y=1234


The second command creates a nameref to a parameter that might not yet exist. That's no problem! It will be created when you first assign to it, even if that assignment is through the nameref.

The third command looks like it assigns 1234 to y, but really it assigns it to notif_foo. Now both $y and $notif_foo expand to 1234. $notif_foo expands to 1234 because that's the value stored in notif_foo; $y expands to 1234 because y is a nameref for notif_foo.

Suppose you want to know what y refers to, though. That is, suppose you want to get notif_foo, rather than 1234, from y. Well, you can, because with a nameref, indirect expansion has the opposite of its usual effect. This expands to notif_foo:

"${!y}"  ### In your function, you could introduce notif_$2 through a nameref.

This suggests another way to deal with notif_$2 in your function: you can introduce it through a nameref, and use the nameref for each subsequent access. Currently you have: x1=$(date +%s)
export "notif_$2=$x1"


As an alternative, you could use:

x1=$(date +%s) local -n ref="notif_$2"
ref="$x1" export "${!ref}=$ref"  That's more complicated that necessary, though, since presumably you only created the x1 parameter because export "notif_$2=$(date +%s)" is hard to read. ref="$(date +%s)" is just as simple, though, so you can omit the x1= line and write:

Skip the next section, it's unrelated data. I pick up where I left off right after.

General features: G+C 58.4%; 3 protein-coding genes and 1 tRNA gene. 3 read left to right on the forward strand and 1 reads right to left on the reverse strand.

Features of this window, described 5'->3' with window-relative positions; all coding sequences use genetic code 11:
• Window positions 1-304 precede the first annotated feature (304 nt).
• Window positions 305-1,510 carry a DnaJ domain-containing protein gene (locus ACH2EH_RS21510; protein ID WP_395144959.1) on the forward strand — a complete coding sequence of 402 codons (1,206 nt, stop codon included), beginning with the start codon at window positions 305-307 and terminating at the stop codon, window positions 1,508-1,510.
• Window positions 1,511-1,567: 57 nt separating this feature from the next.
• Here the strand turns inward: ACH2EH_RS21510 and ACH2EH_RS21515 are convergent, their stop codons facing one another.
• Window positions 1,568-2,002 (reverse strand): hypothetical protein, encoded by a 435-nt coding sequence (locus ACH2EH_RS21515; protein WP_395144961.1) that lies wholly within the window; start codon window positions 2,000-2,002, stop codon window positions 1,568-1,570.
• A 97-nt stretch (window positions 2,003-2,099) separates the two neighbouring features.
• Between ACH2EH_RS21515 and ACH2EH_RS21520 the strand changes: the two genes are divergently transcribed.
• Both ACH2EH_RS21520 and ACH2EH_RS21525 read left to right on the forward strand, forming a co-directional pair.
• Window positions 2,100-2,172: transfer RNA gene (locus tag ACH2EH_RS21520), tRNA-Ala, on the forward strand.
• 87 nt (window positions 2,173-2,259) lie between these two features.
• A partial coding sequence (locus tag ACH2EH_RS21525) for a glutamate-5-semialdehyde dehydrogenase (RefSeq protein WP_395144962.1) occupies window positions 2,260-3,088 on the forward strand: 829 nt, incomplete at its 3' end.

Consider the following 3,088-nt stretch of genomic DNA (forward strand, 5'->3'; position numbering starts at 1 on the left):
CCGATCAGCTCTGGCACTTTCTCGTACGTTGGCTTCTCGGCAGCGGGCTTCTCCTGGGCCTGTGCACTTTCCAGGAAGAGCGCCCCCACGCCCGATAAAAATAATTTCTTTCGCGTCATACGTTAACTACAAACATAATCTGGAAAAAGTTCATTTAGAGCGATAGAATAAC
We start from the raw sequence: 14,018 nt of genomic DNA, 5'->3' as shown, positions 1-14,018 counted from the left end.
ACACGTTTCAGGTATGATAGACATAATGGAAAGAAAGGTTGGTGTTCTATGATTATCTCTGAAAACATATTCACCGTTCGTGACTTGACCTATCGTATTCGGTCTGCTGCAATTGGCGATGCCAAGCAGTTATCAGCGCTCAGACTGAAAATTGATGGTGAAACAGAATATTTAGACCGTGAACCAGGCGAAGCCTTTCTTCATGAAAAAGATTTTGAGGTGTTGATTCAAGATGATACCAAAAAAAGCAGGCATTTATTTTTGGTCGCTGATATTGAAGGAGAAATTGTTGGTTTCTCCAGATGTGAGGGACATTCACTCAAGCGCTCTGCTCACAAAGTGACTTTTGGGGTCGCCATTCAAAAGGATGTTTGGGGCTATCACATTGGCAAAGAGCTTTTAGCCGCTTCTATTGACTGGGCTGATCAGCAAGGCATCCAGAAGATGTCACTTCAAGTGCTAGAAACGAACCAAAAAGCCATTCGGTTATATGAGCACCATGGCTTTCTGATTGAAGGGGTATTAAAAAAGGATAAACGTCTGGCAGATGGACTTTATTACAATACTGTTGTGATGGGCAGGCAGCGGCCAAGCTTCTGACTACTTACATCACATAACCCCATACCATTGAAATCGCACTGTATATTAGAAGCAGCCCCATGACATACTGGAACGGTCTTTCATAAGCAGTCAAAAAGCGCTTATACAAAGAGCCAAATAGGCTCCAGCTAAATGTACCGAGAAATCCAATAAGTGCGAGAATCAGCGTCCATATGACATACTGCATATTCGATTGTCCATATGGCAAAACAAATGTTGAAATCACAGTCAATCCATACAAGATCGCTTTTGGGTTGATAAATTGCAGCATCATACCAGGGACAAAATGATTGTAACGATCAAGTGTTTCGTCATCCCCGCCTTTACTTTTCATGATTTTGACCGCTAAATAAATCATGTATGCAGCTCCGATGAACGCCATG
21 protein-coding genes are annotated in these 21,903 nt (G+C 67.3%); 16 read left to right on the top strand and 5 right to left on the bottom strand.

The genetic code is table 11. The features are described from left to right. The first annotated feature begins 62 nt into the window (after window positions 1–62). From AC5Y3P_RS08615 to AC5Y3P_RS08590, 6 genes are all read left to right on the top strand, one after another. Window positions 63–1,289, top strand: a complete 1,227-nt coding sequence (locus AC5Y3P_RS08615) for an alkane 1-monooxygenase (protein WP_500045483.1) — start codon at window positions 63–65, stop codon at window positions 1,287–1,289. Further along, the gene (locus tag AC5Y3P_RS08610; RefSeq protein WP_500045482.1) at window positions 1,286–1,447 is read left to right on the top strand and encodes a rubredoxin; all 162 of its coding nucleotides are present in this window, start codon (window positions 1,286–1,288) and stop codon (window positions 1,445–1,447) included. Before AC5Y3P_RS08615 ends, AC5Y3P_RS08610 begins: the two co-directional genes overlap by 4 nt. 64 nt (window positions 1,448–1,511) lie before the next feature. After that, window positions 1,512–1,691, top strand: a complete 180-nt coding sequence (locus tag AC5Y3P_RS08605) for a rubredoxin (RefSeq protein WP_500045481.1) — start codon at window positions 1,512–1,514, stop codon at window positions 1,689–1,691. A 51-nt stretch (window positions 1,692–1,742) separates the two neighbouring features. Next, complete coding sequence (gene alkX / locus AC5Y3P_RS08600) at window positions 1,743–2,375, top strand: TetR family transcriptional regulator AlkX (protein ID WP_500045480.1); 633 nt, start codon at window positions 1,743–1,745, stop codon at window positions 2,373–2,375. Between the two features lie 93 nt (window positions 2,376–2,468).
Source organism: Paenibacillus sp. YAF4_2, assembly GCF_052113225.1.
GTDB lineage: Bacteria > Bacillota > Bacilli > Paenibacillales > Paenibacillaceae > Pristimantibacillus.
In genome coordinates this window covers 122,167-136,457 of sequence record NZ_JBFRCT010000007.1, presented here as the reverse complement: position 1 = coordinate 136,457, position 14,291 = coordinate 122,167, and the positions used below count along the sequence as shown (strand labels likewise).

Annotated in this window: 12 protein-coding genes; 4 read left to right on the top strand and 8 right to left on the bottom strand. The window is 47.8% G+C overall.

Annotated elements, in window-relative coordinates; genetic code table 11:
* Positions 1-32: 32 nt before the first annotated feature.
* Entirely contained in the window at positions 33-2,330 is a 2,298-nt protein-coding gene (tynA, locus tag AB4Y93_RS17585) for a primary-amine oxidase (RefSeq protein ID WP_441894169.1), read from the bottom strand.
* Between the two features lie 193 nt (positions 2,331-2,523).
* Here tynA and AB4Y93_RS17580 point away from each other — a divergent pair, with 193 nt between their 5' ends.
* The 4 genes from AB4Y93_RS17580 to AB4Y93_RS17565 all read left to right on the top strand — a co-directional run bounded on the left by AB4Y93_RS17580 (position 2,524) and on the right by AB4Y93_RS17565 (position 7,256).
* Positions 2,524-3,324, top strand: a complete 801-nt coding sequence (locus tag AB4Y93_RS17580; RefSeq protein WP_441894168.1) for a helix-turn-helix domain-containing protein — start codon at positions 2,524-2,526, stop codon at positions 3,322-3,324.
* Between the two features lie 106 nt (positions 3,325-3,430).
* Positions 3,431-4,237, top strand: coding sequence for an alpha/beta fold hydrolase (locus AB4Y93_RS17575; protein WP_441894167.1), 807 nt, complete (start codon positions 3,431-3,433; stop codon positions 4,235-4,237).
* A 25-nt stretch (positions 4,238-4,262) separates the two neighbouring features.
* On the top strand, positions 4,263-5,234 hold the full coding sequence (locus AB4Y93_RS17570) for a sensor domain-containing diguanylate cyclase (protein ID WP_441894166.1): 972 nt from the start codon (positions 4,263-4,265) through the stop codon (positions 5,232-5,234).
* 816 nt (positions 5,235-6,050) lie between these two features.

local -n ref="notif_$2" ref="$(date +%s)"
export "${!ref}=$ref"


It occurs to me that you might have been using export just to assign the parameter for use in your shell. If you don't actually need to export it to child processes, then you can just use the first two lines, and that's simpler than what you have.

If you do need to export it, use all three. It's still a bit more complicated than what you have... but it may let you simplify the rest of your function, because, afterwards:

• Instead of having to write notif_$2, you can just write ref. • This works even in scenarios where writing notif_$2 is inadequate. That is, it is no longer necessary to do anything special (like Way 1 and Way 2 above) to expand the parameter whose name is the result of expanding notif_\$2. Just write ref.
• This even works for writing -- and creating, and unsetting -- the parameter. (After the point of declaration, ref=text writes to and can even create the referred-to parameter; unset ref unsets the referred-to parameter.)

If you're going to use a nameref throughout your whole function, you may want to think of a more meaningful name for it than ref. (The best name will, of course, be determined by the task you are writing the function to carry out.)